The Anglican mission agency USPG has sent an emergency grant to Pakistan where major flooding has submerged villages, claimed lives and destroyed crops.
Continuous heavy monsoon rain has been falling since mid-August, causing flooding in nearly 1,000 villages in the Diocese of Hyderabad.
The Rt Revd Humphrey Peters, Bishop of Peshawar, after visiting the diocese reported: ‘The entire diocese has suffered from heavy rains. Eight of our churches have badly damaged, and many Christians have lost their houses. There is about six to eight feet of water standing in some of the rural churches.’
The USPG emergency grant – from our Rapid Response Fund – will provide food, soap and mosquito nets for 100 families.
A total of 66 people have died, including nine children. Deaths were caused by collapsing buildings, electrocution and fever.
Crops and livestock have been lost, and there is a severe threat of epidemics spreading, including typhoid and cholera.
Communications systems and power lines are down in many areas.
The diocese is catering mainly for vulnerable Christian communities, who are often last to receive aid from government and other agencies. But will help as many people as they can.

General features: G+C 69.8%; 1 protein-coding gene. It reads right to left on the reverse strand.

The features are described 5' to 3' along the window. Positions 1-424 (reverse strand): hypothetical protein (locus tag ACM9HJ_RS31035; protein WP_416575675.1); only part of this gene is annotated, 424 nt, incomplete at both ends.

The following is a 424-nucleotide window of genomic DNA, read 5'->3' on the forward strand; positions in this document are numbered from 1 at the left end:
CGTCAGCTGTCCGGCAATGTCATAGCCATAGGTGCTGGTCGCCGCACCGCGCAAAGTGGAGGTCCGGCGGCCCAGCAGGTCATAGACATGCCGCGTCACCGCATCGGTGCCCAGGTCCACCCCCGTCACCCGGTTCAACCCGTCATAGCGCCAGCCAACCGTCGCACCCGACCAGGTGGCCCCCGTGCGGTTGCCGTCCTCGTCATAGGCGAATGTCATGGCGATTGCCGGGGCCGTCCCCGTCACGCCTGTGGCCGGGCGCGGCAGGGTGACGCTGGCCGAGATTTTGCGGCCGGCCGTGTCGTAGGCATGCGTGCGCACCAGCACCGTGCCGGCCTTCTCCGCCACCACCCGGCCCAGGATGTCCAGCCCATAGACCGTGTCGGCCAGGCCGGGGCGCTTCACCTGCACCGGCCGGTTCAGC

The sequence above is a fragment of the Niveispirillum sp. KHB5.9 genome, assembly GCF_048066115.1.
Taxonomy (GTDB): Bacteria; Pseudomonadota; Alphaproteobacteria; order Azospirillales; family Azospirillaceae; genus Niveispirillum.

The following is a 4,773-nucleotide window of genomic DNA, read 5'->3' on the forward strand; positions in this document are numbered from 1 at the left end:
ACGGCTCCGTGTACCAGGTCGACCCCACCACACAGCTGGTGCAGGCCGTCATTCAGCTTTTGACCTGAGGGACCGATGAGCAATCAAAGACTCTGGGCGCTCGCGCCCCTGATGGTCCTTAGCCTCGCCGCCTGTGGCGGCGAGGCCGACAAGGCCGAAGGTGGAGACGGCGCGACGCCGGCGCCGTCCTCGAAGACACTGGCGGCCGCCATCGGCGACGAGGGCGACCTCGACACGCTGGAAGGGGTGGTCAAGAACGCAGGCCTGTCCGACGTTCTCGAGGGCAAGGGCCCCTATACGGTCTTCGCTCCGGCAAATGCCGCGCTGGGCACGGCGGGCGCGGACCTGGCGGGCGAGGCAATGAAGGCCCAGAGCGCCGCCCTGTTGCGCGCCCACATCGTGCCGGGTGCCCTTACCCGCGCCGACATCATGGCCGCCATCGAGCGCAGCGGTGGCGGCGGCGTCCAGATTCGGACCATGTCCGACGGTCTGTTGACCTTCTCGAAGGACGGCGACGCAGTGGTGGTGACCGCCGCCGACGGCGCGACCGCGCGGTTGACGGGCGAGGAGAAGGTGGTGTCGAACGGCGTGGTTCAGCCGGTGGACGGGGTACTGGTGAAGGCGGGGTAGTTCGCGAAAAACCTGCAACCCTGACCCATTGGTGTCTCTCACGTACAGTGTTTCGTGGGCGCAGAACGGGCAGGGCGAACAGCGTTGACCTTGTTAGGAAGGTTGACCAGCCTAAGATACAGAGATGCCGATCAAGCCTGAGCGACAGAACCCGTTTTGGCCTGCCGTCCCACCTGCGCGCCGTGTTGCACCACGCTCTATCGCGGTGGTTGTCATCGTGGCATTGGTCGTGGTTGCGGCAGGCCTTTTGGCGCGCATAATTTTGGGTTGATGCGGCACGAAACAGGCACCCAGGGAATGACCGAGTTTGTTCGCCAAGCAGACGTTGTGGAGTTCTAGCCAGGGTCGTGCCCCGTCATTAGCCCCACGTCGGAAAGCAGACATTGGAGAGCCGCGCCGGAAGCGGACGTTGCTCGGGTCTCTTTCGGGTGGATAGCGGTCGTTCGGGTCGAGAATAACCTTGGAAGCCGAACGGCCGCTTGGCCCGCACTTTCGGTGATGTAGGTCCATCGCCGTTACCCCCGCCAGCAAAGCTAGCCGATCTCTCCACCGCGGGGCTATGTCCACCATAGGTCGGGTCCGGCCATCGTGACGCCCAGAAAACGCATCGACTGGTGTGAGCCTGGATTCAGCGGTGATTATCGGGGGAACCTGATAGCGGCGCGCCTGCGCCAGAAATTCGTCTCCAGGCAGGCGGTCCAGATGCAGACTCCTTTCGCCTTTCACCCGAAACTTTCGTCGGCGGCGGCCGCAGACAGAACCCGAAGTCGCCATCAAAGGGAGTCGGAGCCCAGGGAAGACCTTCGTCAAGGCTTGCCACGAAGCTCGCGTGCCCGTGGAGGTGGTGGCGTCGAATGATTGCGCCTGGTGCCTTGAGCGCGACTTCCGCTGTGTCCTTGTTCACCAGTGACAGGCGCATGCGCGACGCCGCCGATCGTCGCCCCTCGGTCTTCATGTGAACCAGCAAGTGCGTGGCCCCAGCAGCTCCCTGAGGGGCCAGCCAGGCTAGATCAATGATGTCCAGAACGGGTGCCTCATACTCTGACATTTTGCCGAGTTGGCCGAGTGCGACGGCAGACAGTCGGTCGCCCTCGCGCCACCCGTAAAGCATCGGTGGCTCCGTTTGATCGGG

The flooding is an additional tragedy in a country where the risk of terrorist attacks are a part of daily life in some parts of Pakistan.
In the Diocese of Peshawar on Tuesday, three children and a teacher were killed when Islamic extremists opened fire on a school bus.
Bishop Humphrey said: ‘There is a strange curse on the country, but we are praying. Kindly tell your friends to remember us in special prayers. Thank you for all your concern.’
Donations can be made to USPG via its Rapid Response Fund at http://www.uspg.org.uk/article.php?article_id=44